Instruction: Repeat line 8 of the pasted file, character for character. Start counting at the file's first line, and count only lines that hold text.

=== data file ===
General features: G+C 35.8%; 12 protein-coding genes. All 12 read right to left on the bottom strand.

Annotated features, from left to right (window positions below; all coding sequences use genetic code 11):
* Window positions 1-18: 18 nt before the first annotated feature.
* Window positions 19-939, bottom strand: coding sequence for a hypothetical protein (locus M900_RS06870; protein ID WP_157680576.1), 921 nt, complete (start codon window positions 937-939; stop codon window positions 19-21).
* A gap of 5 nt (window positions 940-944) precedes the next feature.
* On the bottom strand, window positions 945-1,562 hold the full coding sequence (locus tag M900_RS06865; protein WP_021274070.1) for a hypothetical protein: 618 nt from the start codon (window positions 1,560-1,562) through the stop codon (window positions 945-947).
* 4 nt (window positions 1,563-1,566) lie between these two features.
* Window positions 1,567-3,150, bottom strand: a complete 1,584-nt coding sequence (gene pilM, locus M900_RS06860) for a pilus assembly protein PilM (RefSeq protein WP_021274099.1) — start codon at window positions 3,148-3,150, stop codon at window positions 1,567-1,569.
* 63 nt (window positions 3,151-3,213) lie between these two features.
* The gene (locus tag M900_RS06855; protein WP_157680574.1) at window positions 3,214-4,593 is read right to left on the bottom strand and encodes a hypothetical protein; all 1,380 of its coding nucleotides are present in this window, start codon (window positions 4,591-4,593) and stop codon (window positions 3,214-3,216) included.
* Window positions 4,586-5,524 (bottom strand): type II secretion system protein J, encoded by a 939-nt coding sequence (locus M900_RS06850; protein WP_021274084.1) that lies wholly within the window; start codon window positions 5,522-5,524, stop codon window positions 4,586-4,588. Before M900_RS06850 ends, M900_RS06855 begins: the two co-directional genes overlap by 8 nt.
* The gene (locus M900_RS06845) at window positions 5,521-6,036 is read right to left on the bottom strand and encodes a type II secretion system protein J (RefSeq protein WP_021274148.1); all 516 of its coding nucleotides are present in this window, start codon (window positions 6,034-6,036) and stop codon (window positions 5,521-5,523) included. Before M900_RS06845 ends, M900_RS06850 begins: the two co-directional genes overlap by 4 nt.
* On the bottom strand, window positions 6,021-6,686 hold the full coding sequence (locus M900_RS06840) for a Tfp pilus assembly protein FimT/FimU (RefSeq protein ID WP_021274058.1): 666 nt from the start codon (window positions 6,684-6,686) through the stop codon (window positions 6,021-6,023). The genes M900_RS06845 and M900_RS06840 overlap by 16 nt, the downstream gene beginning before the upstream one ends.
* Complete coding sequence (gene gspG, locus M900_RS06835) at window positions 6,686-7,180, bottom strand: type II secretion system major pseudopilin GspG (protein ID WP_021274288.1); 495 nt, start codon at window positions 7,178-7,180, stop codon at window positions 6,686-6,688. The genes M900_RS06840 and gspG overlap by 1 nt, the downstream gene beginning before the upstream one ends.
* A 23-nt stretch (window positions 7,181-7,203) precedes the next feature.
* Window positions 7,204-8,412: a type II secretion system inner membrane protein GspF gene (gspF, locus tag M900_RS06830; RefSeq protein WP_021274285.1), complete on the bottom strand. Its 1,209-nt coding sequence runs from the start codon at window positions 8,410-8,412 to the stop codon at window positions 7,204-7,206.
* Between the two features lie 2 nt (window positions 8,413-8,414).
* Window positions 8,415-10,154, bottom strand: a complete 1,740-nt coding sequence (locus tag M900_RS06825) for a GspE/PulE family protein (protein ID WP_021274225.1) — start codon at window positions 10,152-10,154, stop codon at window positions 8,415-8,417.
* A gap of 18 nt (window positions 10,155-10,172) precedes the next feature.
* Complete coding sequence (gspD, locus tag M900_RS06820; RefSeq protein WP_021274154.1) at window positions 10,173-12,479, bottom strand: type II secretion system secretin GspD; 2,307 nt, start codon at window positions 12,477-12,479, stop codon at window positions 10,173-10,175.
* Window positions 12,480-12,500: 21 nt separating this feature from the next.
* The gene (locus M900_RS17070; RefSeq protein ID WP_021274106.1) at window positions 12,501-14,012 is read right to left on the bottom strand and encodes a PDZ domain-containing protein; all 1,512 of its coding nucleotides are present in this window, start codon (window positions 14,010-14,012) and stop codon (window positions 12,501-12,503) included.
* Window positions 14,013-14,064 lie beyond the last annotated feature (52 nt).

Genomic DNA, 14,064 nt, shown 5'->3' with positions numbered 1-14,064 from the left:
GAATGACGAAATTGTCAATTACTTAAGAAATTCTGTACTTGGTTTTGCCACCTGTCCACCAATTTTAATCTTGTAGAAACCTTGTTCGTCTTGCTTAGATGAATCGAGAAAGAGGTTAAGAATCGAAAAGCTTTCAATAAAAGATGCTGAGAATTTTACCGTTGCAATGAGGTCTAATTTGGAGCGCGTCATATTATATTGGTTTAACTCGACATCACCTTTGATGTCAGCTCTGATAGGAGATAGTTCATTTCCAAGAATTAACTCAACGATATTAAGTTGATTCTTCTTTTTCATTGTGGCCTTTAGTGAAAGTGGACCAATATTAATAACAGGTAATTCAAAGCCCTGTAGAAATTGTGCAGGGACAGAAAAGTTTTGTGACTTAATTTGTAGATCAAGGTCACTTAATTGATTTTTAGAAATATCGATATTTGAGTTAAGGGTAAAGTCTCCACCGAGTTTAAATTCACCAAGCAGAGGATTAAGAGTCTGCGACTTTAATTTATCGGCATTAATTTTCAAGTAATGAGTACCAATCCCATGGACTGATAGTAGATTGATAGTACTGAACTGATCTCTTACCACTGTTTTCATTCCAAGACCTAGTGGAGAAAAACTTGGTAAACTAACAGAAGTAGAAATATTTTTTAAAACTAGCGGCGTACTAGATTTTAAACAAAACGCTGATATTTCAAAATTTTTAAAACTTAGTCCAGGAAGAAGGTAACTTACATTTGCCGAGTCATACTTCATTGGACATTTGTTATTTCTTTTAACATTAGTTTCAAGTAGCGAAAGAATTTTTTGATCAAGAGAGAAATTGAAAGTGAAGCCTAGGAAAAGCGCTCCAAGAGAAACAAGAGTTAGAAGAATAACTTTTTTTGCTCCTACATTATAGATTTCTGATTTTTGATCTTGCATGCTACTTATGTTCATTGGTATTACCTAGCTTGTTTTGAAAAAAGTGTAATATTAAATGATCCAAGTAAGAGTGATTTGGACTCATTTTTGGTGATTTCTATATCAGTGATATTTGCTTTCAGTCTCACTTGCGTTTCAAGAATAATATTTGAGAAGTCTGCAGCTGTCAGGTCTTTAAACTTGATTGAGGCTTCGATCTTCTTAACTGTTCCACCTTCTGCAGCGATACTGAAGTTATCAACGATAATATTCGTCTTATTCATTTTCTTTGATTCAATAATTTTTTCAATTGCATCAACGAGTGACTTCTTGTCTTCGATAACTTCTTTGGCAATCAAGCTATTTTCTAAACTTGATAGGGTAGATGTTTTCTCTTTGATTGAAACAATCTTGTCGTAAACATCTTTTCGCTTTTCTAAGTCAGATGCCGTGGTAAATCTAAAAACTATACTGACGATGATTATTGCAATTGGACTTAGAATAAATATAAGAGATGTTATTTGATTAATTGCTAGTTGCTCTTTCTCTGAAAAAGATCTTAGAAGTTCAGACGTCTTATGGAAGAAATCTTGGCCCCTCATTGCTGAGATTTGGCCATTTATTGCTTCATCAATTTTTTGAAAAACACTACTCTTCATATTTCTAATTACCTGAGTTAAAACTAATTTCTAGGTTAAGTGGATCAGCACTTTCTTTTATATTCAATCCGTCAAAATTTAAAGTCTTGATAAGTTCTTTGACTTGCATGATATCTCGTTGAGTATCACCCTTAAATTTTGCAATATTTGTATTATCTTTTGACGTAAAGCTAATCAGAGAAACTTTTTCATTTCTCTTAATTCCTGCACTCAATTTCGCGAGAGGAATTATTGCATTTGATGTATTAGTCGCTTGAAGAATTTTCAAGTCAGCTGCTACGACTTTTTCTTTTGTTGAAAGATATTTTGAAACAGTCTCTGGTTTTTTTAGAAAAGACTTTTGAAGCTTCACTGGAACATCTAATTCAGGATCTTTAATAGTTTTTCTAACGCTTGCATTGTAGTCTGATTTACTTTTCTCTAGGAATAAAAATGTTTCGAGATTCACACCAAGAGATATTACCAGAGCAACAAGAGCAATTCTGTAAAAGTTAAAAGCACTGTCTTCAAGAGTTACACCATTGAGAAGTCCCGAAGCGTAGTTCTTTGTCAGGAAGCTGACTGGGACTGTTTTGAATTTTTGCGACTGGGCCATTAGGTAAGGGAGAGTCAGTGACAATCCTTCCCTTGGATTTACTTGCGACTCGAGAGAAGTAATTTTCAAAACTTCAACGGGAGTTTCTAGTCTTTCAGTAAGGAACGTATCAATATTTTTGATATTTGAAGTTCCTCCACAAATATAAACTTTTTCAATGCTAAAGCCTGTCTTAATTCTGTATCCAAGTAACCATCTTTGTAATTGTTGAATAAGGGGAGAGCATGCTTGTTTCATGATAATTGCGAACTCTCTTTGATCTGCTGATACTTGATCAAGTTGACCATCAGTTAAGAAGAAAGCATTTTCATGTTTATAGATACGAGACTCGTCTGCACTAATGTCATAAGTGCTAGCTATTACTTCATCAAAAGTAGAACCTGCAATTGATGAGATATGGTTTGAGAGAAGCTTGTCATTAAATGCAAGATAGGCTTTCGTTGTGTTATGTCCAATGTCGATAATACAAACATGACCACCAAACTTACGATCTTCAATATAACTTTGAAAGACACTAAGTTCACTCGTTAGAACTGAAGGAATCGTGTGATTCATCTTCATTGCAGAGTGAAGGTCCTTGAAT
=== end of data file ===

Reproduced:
* Window positions 1,567-3,150, bottom strand: a complete 1,584-nt coding sequence (gene pilM, locus M900_RS06860) for a pilus assembly protein PilM (RefSeq protein WP_021274099.1) — start codon at window positions 3,148-3,150, stop codon at window positions 1,567-1,569.